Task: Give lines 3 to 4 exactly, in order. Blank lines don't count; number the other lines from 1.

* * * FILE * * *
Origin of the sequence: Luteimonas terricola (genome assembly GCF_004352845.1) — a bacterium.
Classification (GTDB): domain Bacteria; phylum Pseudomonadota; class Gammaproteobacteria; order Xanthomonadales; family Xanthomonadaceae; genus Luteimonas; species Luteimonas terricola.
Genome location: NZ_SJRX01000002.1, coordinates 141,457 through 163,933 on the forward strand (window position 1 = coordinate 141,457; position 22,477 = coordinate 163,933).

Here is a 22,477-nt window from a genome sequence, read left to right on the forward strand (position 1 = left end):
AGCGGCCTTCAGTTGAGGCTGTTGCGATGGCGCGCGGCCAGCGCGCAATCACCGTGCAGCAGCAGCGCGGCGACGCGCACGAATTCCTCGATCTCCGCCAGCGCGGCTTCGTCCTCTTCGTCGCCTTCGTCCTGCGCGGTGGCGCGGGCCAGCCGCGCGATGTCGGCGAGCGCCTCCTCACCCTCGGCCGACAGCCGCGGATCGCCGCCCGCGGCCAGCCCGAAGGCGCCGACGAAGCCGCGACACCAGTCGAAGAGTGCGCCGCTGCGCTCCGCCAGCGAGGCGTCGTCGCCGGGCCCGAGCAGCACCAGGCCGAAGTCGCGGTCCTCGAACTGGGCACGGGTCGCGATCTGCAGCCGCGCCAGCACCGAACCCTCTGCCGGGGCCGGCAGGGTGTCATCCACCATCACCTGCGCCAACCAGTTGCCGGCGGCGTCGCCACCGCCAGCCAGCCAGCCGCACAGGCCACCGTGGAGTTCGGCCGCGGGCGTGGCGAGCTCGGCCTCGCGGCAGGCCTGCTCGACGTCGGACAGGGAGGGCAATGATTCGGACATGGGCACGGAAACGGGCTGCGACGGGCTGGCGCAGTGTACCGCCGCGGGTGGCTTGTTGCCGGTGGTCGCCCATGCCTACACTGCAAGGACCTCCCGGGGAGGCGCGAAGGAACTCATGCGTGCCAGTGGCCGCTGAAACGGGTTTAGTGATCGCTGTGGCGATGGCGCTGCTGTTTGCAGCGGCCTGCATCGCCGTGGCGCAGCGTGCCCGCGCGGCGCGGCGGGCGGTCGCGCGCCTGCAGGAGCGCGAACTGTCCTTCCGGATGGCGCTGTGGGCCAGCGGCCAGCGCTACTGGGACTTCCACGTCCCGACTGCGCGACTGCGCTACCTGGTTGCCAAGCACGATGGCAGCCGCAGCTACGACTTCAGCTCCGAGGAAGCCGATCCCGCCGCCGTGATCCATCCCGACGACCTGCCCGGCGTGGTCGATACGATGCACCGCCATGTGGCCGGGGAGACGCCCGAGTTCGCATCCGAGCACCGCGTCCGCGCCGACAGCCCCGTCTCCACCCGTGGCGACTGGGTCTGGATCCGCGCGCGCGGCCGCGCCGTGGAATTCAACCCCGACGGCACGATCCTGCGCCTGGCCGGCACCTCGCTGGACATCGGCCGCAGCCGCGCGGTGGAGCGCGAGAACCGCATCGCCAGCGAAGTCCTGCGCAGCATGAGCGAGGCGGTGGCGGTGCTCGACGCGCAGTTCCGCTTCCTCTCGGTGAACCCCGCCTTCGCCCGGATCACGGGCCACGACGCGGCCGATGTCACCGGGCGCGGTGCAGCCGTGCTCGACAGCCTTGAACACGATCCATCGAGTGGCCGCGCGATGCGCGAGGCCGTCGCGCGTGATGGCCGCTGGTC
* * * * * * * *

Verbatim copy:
Genome location: NZ_SJRX01000002.1, coordinates 141,457 through 163,933 on the forward strand (window position 1 = coordinate 141,457; position 22,477 = coordinate 163,933).

Here is a 22,477-nt window from a genome sequence, read left to right on the forward strand (position 1 = left end):